Sometimes after leading some customer through a vi session
to fix their problem I'll hear something like this:
"Why does (Unix/Linux) make things so hard? That 'vi'
is so primitive - they should have a word processor!"
Of course there are Linux and Unix word processors - plenty
to choose from. There are even text editors that would
probably be easier for an unskilled person to use. But
even if the person on the other end of the phone line
said "I know how to use Joe" (a common and fairly user
friendly text editor), I'd still probably say "I'd rather
lead you through it with vi."
Why? Well, first off, it's me that
is leading you through the necessary keystrokes, and it's
one heck of a lot easier for me to give precise instructions
in an editor I know cold than to say what I want accomplished
and have it get screwed up. If the person at the other
end types exactly what I tell them to type, I know what
the results will be: I don't have to wonder. If they can't
follow directions closely, it's also easy for me to know
that they weren't paying attention, and it's usually easy
to get the error fixed and get them back on track and touching
no keys until I say to.
But it's more than that. With Vi I can control what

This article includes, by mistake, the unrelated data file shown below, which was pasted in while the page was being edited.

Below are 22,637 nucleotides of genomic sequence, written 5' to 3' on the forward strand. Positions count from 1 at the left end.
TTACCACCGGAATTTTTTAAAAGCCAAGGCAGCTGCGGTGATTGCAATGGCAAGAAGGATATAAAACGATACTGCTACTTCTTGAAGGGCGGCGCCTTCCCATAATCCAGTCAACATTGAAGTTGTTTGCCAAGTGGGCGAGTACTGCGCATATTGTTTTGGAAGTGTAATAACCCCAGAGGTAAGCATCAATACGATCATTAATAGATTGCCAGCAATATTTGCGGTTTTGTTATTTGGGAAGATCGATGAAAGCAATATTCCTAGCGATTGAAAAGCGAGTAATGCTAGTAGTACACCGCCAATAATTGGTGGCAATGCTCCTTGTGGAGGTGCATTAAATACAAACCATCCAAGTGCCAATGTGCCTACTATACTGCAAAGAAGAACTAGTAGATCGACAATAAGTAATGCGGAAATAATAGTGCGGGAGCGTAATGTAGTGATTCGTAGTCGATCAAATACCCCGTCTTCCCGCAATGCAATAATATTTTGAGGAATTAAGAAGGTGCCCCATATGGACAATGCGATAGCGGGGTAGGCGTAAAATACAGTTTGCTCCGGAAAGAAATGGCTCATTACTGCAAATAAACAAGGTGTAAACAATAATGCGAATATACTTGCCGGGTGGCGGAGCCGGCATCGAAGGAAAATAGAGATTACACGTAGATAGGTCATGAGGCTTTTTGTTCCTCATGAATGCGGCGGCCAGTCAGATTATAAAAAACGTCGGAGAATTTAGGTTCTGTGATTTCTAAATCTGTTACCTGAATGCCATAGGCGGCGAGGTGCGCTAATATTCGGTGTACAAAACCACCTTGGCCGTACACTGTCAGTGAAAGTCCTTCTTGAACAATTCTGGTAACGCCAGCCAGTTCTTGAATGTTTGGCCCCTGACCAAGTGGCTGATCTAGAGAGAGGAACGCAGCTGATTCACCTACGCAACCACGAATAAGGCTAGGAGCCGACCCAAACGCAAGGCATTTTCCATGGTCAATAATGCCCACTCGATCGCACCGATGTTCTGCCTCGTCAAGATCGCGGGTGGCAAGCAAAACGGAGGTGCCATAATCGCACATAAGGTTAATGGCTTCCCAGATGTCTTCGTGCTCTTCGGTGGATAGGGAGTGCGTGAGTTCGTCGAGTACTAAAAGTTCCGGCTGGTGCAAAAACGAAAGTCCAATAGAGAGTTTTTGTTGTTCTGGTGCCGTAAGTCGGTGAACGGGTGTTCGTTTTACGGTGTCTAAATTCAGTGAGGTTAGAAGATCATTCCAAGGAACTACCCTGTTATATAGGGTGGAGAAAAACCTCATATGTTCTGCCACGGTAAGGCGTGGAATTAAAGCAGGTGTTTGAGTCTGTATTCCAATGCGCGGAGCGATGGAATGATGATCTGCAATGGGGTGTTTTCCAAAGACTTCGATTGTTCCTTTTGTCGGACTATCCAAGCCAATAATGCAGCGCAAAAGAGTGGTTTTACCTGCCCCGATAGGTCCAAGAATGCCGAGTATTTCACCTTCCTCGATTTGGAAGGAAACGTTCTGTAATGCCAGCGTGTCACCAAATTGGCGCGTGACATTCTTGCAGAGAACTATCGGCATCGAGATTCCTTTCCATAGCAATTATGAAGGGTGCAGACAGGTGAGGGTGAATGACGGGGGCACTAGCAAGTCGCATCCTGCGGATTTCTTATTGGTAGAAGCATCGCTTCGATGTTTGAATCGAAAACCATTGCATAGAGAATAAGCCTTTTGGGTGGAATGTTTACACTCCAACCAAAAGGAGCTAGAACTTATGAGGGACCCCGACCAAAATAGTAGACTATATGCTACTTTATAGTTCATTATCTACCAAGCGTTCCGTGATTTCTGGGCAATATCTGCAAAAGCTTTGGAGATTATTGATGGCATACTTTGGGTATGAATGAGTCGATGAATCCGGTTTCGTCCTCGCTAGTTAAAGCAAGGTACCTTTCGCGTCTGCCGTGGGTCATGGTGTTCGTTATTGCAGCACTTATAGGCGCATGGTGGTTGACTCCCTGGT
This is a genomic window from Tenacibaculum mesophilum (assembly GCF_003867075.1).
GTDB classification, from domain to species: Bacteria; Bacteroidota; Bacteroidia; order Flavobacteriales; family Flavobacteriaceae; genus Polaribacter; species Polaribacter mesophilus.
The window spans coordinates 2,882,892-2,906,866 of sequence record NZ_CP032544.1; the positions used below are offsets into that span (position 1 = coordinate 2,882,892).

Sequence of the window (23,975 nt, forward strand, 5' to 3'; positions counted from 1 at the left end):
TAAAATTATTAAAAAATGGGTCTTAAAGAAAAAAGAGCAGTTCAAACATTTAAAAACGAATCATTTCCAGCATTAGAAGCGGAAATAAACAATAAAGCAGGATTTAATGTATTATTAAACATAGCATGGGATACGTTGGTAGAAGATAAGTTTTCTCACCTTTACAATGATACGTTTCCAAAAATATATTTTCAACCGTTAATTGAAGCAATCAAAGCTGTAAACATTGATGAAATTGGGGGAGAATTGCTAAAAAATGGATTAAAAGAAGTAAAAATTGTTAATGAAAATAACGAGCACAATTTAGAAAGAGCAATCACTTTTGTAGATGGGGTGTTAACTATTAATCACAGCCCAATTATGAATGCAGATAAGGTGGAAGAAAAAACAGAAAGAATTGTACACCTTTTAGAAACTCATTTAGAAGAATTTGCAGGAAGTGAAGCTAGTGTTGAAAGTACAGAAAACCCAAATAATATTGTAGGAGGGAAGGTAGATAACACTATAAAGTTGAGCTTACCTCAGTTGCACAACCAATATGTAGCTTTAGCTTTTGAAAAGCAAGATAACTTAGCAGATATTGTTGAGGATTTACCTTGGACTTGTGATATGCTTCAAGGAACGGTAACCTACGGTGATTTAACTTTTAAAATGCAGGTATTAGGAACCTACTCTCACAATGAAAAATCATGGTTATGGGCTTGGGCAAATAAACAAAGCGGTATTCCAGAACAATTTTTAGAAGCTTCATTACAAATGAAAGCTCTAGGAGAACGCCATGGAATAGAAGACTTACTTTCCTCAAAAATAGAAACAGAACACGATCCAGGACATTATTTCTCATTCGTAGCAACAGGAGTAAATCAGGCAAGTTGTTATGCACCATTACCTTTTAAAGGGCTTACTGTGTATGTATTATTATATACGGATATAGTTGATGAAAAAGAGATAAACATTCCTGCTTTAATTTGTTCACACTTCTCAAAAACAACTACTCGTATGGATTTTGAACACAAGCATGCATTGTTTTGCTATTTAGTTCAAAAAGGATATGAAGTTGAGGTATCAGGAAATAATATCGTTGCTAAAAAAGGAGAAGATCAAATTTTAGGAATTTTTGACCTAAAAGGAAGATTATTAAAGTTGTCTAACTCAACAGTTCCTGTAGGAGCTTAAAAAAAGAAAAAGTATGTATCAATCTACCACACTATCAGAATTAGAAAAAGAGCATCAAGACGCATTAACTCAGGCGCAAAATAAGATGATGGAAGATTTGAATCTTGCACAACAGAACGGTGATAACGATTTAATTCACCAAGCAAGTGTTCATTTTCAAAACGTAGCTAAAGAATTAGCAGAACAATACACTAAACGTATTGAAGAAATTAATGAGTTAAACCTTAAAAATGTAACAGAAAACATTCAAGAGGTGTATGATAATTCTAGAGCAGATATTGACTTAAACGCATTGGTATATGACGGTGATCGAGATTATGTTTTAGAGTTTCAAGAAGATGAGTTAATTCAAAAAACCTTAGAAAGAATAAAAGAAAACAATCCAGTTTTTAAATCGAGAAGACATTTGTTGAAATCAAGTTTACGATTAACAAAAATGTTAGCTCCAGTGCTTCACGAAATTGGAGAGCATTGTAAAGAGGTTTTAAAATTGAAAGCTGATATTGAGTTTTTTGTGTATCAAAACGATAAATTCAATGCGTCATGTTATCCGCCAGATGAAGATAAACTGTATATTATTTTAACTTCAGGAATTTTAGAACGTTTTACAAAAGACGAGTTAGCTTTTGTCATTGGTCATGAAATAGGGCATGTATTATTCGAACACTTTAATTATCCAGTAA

happens and where it happens very specifically (see
to learn a bit about vi if you need to). If I need exactly
seven characters deleted, I can say "Type 7 and then x". I
don't have to worry that the person at the other end will lose count
and trash eight characters: vi will do just what I say. I can
delete exactly four lines, I can specifically delete or
change line 378, I can in one command change every occurrence
of "foo" to "bar".. you get the picture. Like most other
Unixy things, it's about having CONTROL. You don't
get that kind of power with a word processor or a "user
friendly" text editor.
Unfortunately, I don't usually have the time to explain
all this to someone who complains about primitive editors.
They probably wouldn't be interested anyway, but now that
I've written this, maybe I'll just send them a link in email..
just so they can understand why I use that "primitive" vi.